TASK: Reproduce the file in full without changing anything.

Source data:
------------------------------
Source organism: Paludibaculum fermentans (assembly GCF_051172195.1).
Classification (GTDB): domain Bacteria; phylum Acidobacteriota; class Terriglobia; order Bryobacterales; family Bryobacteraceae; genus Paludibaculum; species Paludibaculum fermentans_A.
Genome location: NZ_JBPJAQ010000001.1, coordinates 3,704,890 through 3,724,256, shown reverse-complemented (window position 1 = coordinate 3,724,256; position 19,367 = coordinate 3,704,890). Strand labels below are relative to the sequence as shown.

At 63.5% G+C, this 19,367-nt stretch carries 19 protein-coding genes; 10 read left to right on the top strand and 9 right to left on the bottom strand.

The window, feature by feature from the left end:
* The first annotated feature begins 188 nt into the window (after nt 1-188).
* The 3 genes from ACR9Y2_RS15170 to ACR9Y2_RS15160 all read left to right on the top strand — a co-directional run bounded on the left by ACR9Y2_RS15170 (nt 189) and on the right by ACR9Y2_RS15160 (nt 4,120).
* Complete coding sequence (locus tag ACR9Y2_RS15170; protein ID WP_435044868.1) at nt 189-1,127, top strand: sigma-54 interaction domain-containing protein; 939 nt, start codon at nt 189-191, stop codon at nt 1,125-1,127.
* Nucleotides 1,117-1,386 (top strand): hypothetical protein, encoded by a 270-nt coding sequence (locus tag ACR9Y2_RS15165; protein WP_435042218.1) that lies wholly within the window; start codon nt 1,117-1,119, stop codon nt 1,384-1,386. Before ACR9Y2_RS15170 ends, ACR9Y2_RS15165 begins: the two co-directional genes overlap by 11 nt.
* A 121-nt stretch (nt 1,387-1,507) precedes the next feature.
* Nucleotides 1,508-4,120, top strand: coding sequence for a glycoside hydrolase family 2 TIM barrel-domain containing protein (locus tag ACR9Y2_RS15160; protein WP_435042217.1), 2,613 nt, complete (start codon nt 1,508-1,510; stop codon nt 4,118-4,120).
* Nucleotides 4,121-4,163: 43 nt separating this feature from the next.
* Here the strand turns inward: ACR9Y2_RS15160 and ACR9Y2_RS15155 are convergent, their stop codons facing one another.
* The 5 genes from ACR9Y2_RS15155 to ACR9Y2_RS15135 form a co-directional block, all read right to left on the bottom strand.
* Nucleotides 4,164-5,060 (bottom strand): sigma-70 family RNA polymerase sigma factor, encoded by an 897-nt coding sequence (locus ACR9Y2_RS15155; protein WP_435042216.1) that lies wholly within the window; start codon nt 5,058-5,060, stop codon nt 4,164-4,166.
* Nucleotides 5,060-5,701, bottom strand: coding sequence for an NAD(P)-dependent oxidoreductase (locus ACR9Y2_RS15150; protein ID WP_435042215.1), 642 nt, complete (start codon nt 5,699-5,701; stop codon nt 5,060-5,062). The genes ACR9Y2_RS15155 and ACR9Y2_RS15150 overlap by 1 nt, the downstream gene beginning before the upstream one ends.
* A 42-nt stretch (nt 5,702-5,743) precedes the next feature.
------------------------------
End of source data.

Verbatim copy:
Source organism: Paludibaculum fermentans (assembly GCF_051172195.1).
Classification (GTDB): domain Bacteria; phylum Acidobacteriota; class Terriglobia; order Bryobacterales; family Bryobacteraceae; genus Paludibaculum; species Paludibaculum fermentans_A.
Genome location: NZ_JBPJAQ010000001.1, coordinates 3,704,890 through 3,724,256, shown reverse-complemented (window position 1 = coordinate 3,724,256; position 19,367 = coordinate 3,704,890). Strand labels below are relative to the sequence as shown.

At 63.5% G+C, this 19,367-nt stretch carries 19 protein-coding genes; 10 read left to right on the top strand and 9 right to left on the bottom strand.

The window, feature by feature from the left end:
* The first annotated feature begins 188 nt into the window (after nt 1-188).
* The 3 genes from ACR9Y2_RS15170 to ACR9Y2_RS15160 all read left to right on the top strand — a co-directional run bounded on the left by ACR9Y2_RS15170 (nt 189) and on the right by ACR9Y2_RS15160 (nt 4,120).
* Complete coding sequence (locus tag ACR9Y2_RS15170; protein ID WP_435044868.1) at nt 189-1,127, top strand: sigma-54 interaction domain-containing protein; 939 nt, start codon at nt 189-191, stop codon at nt 1,125-1,127.
* Nucleotides 1,117-1,386 (top strand): hypothetical protein, encoded by a 270-nt coding sequence (locus tag ACR9Y2_RS15165; protein WP_435042218.1) that lies wholly within the window; start codon nt 1,117-1,119, stop codon nt 1,384-1,386. Before ACR9Y2_RS15170 ends, ACR9Y2_RS15165 begins: the two co-directional genes overlap by 11 nt.
* A 121-nt stretch (nt 1,387-1,507) precedes the next feature.
* Nucleotides 1,508-4,120, top strand: coding sequence for a glycoside hydrolase family 2 TIM barrel-domain containing protein (locus tag ACR9Y2_RS15160; protein WP_435042217.1), 2,613 nt, complete (start codon nt 1,508-1,510; stop codon nt 4,118-4,120).
* Nucleotides 4,121-4,163: 43 nt separating this feature from the next.
* Here the strand turns inward: ACR9Y2_RS15160 and ACR9Y2_RS15155 are convergent, their stop codons facing one another.
* The 5 genes from ACR9Y2_RS15155 to ACR9Y2_RS15135 form a co-directional block, all read right to left on the bottom strand.
* Nucleotides 4,164-5,060 (bottom strand): sigma-70 family RNA polymerase sigma factor, encoded by an 897-nt coding sequence (locus ACR9Y2_RS15155; protein WP_435042216.1) that lies wholly within the window; start codon nt 5,058-5,060, stop codon nt 4,164-4,166.
* Nucleotides 5,060-5,701, bottom strand: coding sequence for an NAD(P)-dependent oxidoreductase (locus ACR9Y2_RS15150; protein ID WP_435042215.1), 642 nt, complete (start codon nt 5,699-5,701; stop codon nt 5,060-5,062). The genes ACR9Y2_RS15155 and ACR9Y2_RS15150 overlap by 1 nt, the downstream gene beginning before the upstream one ends.
* A 42-nt stretch (nt 5,702-5,743) precedes the next feature.